imaginable, that of the most fashionable physician in London is the last that any one, however sagacious, would have predicted for him. I went my way to the other side of the world, for four years, in the fall of 1846, and, after my return to England, the kindly fates determined I should no longer be exposed to the risk of committing homicide as a grievously incompetent member of the noblest of professions. So my former messmate and I drifted far away from one another on our several courses, and only indirect accounts of him reached me from time to time. I heard that destiny had withdrawn him from the service, no doubt for reasons directly opposite to those which led to my removal; then, that he was practicing in some far-off region of London, eastward of the fashionable Eden; then, as it seemed quite suddenly, I learned that he was a hospital physician of great repute and rapidly increasing practice, residing in the very omphalos of Æsculapia Cavendish Square. We met now and again, as busy men in London do; but I suppose our renewed acquaintance would have stopped there, had I not fallen ill in 1871 of what it was then the fashion to call overwork. I was desired to rest, go to Egypt, and do all sorts of other things; which I did, but with no other result than that of gradually descending into lower and lower circles of the inferno of hypochondriacal dyspepsia. After a year or more of this increasing wretchedness, a friend fairly worried me into consulting the doctor who was all the fashion, and who, I confess, seemed nowise the better in my eyes for being so. It is difficult for me to speak in moderate language of the time and pains which one of the hardest-pressed of physicians devoted to my case; of his thoughtful and self-sacrificing care not only of me, but of several members of my family; of the scientific sagacity of his diagnosis; or of the firmness with which he insisted on somewhat ascetic remedial measures which, in the opinion of not a few of my friends, tended to speedy euthanasia. Suffice it to say that I was practically well in three months, and remained in a very good state of repair for a dozen years. From that time onward we were fast friends, none the less for heartily disagreeing about a good many fundamental questions. Thoughtless people blame Sir Andrew Clark for not leaving off work when he had reached wealth, fame, and the official headship of his profession. But though he may have liked these rewards as well as another, my friend did not live for them. His work was his life, and no true friend would have desired for him, of all men, a prolongation of that shadow-life of enforced rest, in which there is no repose."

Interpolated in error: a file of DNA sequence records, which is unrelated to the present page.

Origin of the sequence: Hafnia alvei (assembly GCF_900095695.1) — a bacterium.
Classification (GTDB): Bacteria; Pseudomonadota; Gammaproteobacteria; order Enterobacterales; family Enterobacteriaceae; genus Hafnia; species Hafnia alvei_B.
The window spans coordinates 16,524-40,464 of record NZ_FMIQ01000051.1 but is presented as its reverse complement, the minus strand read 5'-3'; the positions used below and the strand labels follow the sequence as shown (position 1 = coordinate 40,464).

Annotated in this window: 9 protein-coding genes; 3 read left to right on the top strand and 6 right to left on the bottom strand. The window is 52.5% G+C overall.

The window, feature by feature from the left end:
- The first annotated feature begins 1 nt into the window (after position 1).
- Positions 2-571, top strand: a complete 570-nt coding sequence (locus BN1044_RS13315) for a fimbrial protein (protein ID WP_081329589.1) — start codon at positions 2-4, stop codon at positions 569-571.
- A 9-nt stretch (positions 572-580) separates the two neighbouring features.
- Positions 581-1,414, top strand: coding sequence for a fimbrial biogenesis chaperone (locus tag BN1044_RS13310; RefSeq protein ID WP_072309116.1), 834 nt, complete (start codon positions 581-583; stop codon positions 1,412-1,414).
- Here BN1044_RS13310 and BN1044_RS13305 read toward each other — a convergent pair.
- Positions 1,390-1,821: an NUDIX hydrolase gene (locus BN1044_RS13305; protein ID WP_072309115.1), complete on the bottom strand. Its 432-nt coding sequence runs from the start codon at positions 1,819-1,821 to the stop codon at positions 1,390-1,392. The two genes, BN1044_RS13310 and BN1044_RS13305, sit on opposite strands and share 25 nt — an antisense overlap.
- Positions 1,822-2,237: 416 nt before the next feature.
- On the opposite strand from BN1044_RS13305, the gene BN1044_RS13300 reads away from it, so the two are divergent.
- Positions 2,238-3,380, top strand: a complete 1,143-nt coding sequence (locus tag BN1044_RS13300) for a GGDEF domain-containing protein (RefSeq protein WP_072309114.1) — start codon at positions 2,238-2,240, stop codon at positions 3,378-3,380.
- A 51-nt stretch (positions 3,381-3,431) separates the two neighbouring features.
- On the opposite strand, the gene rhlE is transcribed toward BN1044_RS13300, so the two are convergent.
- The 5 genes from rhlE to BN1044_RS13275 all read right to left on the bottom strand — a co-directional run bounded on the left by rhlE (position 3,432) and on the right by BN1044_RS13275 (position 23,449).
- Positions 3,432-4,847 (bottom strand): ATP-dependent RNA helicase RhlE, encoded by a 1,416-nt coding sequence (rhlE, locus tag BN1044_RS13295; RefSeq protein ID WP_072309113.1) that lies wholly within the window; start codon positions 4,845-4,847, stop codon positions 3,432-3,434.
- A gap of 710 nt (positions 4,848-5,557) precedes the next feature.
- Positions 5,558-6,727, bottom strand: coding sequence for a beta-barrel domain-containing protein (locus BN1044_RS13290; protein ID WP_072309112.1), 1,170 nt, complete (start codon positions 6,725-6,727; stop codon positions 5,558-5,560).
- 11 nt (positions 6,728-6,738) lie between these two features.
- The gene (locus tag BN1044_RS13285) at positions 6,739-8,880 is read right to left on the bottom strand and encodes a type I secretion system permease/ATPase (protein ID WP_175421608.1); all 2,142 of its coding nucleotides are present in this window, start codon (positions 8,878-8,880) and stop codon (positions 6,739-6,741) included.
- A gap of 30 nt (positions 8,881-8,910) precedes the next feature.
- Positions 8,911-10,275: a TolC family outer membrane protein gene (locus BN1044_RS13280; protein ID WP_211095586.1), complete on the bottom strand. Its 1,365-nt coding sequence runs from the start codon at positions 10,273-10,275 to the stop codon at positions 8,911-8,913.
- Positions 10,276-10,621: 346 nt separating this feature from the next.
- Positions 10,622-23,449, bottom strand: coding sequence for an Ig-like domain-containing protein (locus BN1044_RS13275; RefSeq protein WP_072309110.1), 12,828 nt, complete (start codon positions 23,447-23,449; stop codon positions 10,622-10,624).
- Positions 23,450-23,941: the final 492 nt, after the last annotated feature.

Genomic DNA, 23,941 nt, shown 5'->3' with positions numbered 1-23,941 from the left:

Action of Light on Dyes.—The report of the British Association's committee on the action of light on dyed colors refers chiefly to coloring matters belonging to groups of dyes known as eosins, rosanilines, indulines, and azo colors, producing various shades of red. The results show that relative fastness or permanence of the colors when exposed to light is practically the same on silk as on wool. The most fugitive red dyes are those of the eosin group and their allies, while the most permanent, with very few exceptions, belong to the group of azo colors. One very important result is that the rate of fading of a dye depends mainly on its chemical constitution, and does not depend upon whether it is an artificial or a natural product. It follows that, contrary to the common belief, artificial coloring matters are made that are quite as permanent when exposed to light as the colors obtained directly from vegetable products.
Guesses and Proof.—Dr. Pye-Smith, in the course of the last Harveian oration, delivered in London in October, said: "As Paley justly puts it, 'He only discovers who proves.' To hit upon the true conjecture here and there amid a crowd of untrue guesses, and leave it again without appreciation of its importance, is as a sign, not of intelligence, but of frivolity. We are told that of the seven wise men of Greece one—I believe it was Thales—taught that the sun did not go around the earth, but the earth around the sun, and hence it has been said that Thales anticipated Copernicus—a flagrant example of the fallacy in question. A crowd of idle philosophers, who sat through the long summer days and nights of Attica discussing all things in heaven and earth, must sometimes have hit upon a true opinion, if only by accident; but Thales, or whoever broached the heliocentric dogma, had